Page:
Over the course of his long career, the Dutch director Paul Verhoeven has been at the centre of many a success and many a controversy. His second feature film, Turks fruit (Turkish Delight, 1973), is still the greatest Dutch box-office success in the Netherlands ever, but it was also regarded as a scandalous “porn-chic” picture for its insistent linkage of sexual “desire, death and decay”.1 His fifth feature, Spetters (1980), about three adolescent amateur motorcycle racers, not only met with a hostile reception from the press, but also prompted feminists and gays united in a group called NASA (Dutch Anti-Spetters Action) to protest both the “disgusting” representation of a blonde woman, who is described by a dark-haired rival as a “cashbox with a cunt”, and the film’s homophobic sentiments. Verhoeven replied that he had only given an intensified realistic portrayal of average teenagers in the countryside, and in his eyes, this depiction happens to include the homosexual panic that strikes such rural youngsters.2
A similar pattern is more or less to be silhouetted with subsequent Verhoeven controversies. Those of his films which have become the objects of dispute seem to endorse politically incorrect stances, be it homophobia in Basic Instinct (1992), the exploitation of women in Showgirls (1995), or the noisy militarism of Starship Troopers (1997). Because clear markers that these films are taking an ironic distance towards their respective subjects are almost entirely absent (if not missing altogether), the appreciation of such films depends upon one’s interpretive attitude. One reviewer on IMDb.com aptly described Starship Troopers as a “pro/anti”-war movie.3 This bombastic science-fiction action movie adopted its iconography from Leni Riefenstahl’s documentaries of the 1930s, and hence several scenes look like the propaganda pictures said to have prepared the Germans for war under the Nazis. At the same time, Starship Troopers is “anti-war” if one regards the film as a persiflage of this fascist iconography: a specific feature is imitated that the reader/viewer has to recognise as too deliberate an imitation (the vain are exposed in their vanity; the trivial in its pettiness; the ugly in its ugliness). In Starship Troopers, lessons about the benefits of brute force are used to recruit high school kids to serve the state. These new recruits find themselves fighting alien bugs to save the planet but – even leaving aside its over-the-top depiction of graphic gore – one could argue the film becomes excessively ugly and cynical with the realisation that the propaganda was a lure whose practical consequence was to use these youngsters as cannon fodder. There is a thin line between imitation (i.e.: adhering to the conventions of action-packed movies) and deliberate imitation (i.e.: consciously and explicitly overplaying those conventions), but this makes all the difference in Starship Troopers. Either the film is a straightforward blockbuster that offers a violent spectacle to its audience for entertainment, or a subversive anti-imperialist picture that mocks America’s foreign policy.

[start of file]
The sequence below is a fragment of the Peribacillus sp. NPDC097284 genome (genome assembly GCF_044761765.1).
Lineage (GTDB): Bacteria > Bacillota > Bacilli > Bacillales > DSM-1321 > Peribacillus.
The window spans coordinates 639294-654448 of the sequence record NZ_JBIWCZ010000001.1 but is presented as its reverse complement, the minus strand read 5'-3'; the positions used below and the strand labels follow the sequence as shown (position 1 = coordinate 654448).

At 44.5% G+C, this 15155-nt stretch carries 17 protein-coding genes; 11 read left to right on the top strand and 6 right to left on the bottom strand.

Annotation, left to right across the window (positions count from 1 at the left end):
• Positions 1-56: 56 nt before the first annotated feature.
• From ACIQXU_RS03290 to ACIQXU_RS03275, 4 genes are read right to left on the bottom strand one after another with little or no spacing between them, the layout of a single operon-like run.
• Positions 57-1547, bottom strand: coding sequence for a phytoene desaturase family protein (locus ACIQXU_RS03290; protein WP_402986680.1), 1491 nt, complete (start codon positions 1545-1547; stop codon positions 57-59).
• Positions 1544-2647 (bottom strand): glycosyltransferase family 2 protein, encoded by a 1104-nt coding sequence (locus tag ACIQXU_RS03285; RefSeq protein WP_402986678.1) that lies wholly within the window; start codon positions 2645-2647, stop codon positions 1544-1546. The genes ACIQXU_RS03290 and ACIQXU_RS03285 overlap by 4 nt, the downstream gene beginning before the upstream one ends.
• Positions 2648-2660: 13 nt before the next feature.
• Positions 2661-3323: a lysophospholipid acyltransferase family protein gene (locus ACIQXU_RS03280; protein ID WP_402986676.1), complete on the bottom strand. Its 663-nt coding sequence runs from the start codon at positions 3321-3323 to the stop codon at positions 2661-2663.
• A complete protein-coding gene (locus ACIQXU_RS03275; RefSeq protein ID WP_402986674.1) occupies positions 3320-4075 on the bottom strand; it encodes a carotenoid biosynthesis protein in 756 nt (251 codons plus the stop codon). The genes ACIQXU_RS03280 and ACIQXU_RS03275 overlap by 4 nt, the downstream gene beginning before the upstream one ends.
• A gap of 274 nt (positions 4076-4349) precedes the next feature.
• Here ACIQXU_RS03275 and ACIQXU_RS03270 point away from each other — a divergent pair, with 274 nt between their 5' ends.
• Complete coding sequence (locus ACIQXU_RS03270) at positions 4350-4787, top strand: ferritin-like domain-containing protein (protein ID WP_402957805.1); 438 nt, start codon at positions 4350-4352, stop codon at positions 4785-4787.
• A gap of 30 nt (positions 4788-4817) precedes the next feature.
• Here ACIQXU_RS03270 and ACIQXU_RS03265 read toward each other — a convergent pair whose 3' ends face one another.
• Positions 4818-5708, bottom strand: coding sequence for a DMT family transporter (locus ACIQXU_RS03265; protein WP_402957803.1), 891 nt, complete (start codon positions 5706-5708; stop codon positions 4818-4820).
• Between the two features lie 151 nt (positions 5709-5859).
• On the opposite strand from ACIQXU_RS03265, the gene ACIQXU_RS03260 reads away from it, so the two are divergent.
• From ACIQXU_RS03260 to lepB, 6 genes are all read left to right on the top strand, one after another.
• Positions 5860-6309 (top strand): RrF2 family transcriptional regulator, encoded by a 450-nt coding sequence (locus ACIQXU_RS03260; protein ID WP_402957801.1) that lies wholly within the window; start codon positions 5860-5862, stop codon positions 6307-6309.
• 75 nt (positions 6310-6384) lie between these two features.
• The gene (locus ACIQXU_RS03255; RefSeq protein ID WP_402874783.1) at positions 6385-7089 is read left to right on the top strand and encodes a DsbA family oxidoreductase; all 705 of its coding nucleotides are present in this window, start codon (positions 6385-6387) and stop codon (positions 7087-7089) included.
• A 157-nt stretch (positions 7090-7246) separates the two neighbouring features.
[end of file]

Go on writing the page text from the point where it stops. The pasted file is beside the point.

If Starship Troopers is a shrewd parody, the problem of readability has remained a moot point in the case of Showgirls. The almost universal critical dismissal of this film upon its release4 has encouraged a number of (cinephilic) critics to adopt a contrarian position and ardently embrace this most controversial film of Verhoeven’s oeuvre and to defend it without reservation. When Jacques Rivette said in 1998 that Showgirls is – like every Verhoeven film – “very unpleasant” because “it’s about surviving in a world populated by assholes”, he meant it as a compliment.5 Showgirls is “flash-trash”, as the British “fan boy” scholar I. Q. Hunter asserts, but don’t let that fool you: it is also a wonderful send-up of “flash-trash”. A European director who takes delight in “frolic(ing) among the clichés of Hollywood blockbusters”, Verhoeven has created a work that excels in double coding, Hunter claimed.6 When a 2003 issue of the journal Film Quarterly devoted a round-table discussion to Showgirls – a rare honour for any film7 – the seven invited film scholars celebrated the monstrous obscenity of the film. Jeffrey Sconce claimed that its director should be hailed as the “Douglas Sirk of contemporary Hollywood”.8 The film was “more vulgar than vulgar”, but its perverse overidentification with trite conventions was not devoid of satire. Critique is articulated in a style that seems to mimic the sort of cinema Verhoeven criticises. Akira Mizuta Lippit argued that Showgirls defies “a consistent standard of judgment, since about this film, every claim and its opposite can be made”.9